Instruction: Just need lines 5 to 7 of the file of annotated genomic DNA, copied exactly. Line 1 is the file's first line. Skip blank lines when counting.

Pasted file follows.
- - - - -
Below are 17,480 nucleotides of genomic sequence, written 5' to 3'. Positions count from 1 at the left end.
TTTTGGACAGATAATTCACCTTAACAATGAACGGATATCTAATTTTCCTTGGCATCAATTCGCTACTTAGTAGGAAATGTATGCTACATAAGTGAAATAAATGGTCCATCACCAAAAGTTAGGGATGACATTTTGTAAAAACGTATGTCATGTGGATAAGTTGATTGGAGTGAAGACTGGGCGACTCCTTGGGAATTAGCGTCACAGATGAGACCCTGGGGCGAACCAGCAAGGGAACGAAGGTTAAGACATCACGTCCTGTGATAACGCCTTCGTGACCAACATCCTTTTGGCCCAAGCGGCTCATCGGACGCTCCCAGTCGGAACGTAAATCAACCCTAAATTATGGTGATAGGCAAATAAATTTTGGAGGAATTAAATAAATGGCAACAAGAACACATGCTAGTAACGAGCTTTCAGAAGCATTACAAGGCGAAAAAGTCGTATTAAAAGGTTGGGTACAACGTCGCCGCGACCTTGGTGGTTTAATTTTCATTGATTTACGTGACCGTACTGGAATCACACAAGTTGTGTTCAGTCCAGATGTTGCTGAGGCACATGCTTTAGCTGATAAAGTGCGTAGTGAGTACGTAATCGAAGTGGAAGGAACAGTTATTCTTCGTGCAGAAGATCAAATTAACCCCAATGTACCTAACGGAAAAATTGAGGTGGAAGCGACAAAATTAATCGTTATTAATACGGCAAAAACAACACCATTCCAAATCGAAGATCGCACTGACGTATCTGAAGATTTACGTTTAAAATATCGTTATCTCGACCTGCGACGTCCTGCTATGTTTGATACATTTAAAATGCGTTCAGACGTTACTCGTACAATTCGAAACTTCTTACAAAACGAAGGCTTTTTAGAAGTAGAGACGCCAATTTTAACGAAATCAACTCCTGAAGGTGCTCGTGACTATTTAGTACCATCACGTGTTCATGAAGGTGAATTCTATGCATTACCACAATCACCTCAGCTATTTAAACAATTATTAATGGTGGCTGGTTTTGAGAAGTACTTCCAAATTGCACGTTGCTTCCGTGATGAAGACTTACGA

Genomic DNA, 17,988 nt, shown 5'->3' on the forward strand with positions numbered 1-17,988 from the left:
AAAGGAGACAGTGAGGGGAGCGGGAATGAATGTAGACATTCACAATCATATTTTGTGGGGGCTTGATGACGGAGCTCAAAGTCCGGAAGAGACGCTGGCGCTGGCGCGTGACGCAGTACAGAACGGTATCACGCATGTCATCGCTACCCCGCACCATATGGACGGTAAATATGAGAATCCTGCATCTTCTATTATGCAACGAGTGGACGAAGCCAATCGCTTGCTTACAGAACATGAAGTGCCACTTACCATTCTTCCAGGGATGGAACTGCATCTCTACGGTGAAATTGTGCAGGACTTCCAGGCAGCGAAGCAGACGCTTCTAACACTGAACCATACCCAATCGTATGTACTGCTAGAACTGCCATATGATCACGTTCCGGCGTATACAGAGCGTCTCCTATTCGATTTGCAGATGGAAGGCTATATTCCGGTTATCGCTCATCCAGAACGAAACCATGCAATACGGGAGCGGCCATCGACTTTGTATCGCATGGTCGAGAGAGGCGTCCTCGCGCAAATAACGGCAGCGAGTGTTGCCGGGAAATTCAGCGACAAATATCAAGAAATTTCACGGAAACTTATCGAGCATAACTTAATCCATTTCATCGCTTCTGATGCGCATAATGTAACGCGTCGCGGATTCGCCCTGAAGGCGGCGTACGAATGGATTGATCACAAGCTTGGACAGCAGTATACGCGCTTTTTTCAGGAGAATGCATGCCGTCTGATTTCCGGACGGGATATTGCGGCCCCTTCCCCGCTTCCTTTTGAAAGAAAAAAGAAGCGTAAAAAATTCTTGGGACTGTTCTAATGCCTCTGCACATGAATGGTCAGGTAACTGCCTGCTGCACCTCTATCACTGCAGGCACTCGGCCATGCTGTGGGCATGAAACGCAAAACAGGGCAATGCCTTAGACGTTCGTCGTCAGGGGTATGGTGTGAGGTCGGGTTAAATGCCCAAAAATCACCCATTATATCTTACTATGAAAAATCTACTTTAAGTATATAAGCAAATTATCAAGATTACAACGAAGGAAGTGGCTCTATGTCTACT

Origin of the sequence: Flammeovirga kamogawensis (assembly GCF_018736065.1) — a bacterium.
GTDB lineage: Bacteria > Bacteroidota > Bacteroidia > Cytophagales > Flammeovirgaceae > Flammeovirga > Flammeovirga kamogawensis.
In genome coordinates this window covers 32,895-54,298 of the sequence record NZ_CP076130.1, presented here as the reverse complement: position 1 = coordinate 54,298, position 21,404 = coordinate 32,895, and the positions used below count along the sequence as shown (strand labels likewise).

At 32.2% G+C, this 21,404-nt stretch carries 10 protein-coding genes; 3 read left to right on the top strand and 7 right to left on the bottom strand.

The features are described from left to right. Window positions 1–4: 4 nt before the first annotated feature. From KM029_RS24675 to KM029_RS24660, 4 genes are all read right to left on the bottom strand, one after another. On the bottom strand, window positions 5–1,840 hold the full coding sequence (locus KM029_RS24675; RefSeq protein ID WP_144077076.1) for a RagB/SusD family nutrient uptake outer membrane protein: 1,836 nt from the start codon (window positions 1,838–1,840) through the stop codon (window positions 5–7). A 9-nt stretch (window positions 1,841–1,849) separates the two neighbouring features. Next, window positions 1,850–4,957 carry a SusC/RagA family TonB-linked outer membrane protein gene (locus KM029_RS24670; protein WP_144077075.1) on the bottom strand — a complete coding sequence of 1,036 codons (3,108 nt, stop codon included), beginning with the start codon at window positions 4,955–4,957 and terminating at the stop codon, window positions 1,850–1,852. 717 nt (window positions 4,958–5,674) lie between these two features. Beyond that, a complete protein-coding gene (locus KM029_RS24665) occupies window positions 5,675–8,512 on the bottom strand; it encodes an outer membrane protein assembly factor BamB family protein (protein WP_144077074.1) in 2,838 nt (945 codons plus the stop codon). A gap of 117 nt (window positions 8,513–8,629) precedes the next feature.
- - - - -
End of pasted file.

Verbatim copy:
Origin of the sequence: Flammeovirga kamogawensis (assembly GCF_018736065.1) — a bacterium.
GTDB lineage: Bacteria > Bacteroidota > Bacteroidia > Cytophagales > Flammeovirgaceae > Flammeovirga > Flammeovirga kamogawensis.
In genome coordinates this window covers 32,895-54,298 of the sequence record NZ_CP076130.1, presented here as the reverse complement: position 1 = coordinate 54,298, position 21,404 = coordinate 32,895, and the positions used below count along the sequence as shown (strand labels likewise).